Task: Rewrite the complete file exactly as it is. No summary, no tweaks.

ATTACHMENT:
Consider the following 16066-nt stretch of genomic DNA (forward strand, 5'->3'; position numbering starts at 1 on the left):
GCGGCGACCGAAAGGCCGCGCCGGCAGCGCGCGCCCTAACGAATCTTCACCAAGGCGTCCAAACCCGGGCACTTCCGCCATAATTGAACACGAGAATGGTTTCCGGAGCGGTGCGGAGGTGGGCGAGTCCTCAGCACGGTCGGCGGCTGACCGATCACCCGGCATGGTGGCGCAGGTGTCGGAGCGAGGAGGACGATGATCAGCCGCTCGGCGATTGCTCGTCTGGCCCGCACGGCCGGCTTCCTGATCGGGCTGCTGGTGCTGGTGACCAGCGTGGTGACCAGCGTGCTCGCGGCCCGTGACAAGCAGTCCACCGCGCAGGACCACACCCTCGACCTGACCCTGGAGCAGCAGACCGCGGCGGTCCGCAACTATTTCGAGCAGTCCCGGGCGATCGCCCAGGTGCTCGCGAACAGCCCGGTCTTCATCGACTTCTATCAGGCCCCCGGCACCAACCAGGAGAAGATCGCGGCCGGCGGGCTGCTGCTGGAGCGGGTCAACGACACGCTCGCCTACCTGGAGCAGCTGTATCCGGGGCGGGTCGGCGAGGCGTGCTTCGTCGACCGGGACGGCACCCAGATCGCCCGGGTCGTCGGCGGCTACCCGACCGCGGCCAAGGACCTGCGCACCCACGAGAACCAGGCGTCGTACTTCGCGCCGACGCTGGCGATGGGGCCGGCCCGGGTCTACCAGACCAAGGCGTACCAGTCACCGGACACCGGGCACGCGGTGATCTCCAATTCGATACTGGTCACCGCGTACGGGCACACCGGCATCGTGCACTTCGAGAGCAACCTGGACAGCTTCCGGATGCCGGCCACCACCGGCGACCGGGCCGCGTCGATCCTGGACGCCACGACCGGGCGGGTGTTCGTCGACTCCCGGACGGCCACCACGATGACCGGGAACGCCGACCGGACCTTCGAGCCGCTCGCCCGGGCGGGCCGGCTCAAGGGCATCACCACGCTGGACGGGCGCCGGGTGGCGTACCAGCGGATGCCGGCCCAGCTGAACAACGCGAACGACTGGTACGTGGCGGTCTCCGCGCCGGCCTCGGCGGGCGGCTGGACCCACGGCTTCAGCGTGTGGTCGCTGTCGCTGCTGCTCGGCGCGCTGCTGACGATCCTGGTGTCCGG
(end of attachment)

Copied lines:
Consider the following 16066-nt stretch of genomic DNA (forward strand, 5'->3'; position numbering starts at 1 on the left):
GCGGCGACCGAAAGGCCGCGCCGGCAGCGCGCGCCCTAACGAATCTTCACCAAGGCGTCCAAACCCGGGCACTTCCGCCATAATTGAACACGAGAATGGTTTCCGGAGCGGTGCGGAGGTGGGCGAGTCCTCAGCACGGTCGGCGGCTGACCGATCACCCGGCATGGTGGCGCAGGTGTCGGAGCGAGGAGGACGATGATCAGCCGCTCGGCGATTGCTCGTCTGGCCCGCACGGCCGGCTTCCTGATCGGGCTGCTGGTGCTGGTGACCAGCGTGGTGACCAGCGTGCTCGCGGCCCGTGACAAGCAGTCCACCGCGCAGGACCACACCCTCGACCTGACCCTGGAGCAGCAGACCGCGGCGGTCCGCAACTATTTCGAGCAGTCCCGGGCGATCGCCCAGGTGCTCGCGAACAGCCCGGTCTTCATCGACTTCTATCAGGCCCCCGGCACCAACCAGGAGAAGATCGCGGCCGGCGGGCTGCTGCTGGAGCGGGTCAACGACACGCTCGCCTACCTGGAGCAGCTGTATCCGGGGCGGGTCGGCGAGGCGTGCTTCGTCGACCGGGACGGCACCCAGATCGCCCGGGTCGTCGGCGGCTACCCGACCGCGGCCAAGGACCTGCGCACCCACGAGAACCAGGCGTCGTACTTCGCGCCGACGCTGGCGATGGGGCCGGCCCGGGTCTACCAGACCAAGGCGTACCAGTCACCGGACACCGGGCACGCGGTGATCTCCAATTCGATACTGGTCACCGCGTACGGGCACACCGGCATCGTGCACTTCGAGAGCAACCTGGACAGCTTCCGGATGCCGGCCACCACCGGCGACCGGGCCGCGTCGATCCTGGACGCCACGACCGGGCGGGTGTTCGTCGACTCCCGGACGGCCACCACGATGACCGGGAACGCCGACCGGACCTTCGAGCCGCTCGCCCGGGCGGGCCGGCTCAAGGGCATCACCACGCTGGACGGGCGCCGGGTGGCGTACCAGCGGATGCCGGCCCAGCTGAACAACGCGAACGACTGGTACGTGGCGGTCTCCGCGCCGGCCTCGGCGGGCGGCTGGACCCACGGCTTCAGCGTGTGGTCGCTGTCGCTGCTGCTCGGCGCGCTGCTGACGATCCTGGTGTCCGG